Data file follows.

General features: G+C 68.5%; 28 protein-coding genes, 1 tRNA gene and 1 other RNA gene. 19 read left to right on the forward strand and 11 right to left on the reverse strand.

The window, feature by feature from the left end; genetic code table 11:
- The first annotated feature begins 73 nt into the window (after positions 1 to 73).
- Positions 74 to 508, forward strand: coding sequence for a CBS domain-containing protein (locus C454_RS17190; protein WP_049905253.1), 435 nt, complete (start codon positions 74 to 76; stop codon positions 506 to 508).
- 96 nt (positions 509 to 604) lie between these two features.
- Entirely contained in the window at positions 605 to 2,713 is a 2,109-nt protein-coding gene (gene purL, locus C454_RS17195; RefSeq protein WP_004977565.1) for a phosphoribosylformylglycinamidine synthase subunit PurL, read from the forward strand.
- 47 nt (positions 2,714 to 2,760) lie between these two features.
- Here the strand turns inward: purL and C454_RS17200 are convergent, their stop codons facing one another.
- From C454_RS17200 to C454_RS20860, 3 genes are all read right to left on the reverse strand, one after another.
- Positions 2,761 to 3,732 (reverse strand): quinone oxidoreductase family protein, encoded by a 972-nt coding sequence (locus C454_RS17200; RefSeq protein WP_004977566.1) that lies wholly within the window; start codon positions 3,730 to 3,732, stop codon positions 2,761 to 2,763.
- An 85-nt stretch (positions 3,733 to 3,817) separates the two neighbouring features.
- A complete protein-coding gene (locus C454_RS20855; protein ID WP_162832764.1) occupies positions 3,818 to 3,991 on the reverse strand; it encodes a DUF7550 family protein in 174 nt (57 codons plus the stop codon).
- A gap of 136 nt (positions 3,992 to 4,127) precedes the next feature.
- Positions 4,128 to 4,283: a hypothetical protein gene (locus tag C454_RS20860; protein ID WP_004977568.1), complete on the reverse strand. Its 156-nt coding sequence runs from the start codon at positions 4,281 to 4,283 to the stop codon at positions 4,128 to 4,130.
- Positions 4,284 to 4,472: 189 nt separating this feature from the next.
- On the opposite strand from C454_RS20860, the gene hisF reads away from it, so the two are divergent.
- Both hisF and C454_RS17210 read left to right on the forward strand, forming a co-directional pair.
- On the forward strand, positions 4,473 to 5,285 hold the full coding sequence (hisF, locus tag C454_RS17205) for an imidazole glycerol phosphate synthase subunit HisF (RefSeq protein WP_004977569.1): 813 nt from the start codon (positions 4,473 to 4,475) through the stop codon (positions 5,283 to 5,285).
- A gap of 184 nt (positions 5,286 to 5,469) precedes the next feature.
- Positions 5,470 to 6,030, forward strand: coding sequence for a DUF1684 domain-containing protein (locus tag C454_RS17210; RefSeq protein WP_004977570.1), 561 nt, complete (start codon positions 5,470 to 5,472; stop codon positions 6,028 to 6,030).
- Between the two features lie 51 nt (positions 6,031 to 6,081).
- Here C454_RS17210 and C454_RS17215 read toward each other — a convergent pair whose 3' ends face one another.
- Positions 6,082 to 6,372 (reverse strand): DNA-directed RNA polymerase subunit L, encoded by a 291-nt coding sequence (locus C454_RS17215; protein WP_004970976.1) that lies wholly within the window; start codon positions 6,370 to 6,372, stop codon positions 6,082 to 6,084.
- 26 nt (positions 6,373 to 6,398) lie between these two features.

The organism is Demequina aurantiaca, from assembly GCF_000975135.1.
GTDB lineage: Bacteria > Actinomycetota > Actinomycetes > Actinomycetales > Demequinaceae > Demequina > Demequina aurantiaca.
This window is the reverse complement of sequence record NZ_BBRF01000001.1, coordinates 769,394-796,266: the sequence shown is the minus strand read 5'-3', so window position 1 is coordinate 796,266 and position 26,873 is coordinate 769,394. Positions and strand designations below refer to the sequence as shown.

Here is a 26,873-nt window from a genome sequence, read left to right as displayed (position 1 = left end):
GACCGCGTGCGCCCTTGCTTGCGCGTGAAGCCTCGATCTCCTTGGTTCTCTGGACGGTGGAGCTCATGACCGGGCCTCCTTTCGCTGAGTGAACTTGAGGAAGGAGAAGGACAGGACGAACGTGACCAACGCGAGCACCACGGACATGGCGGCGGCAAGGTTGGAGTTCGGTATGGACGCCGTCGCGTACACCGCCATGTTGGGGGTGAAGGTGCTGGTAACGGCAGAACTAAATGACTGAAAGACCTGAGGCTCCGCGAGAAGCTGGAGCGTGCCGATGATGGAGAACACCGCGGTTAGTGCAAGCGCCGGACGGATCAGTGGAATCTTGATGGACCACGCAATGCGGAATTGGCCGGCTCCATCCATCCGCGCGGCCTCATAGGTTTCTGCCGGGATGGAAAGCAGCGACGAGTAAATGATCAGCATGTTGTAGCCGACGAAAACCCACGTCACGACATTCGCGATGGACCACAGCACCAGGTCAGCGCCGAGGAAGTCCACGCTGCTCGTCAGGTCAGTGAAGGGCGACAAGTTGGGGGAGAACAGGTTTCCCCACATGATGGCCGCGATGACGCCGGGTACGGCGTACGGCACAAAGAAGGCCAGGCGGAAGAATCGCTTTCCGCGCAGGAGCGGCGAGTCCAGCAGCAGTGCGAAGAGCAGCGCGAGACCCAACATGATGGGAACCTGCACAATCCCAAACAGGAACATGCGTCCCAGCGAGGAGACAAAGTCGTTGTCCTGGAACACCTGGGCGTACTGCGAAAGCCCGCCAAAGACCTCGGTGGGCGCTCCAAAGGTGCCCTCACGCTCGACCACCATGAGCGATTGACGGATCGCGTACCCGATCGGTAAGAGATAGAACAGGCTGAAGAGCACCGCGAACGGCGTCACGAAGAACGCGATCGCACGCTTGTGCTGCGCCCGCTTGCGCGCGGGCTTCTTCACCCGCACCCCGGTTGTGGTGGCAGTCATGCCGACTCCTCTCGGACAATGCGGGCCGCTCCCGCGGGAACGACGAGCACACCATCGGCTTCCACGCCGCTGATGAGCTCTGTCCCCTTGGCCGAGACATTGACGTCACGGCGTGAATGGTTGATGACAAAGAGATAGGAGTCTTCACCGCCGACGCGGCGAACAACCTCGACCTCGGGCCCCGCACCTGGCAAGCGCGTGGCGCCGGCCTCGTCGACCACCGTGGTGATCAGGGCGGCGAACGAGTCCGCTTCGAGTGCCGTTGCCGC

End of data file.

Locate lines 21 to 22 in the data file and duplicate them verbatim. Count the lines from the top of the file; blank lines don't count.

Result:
- Between the two features lie 51 nt (positions 6,031 to 6,081).
- Here C454_RS17210 and C454_RS17215 read toward each other — a convergent pair whose 3' ends face one another.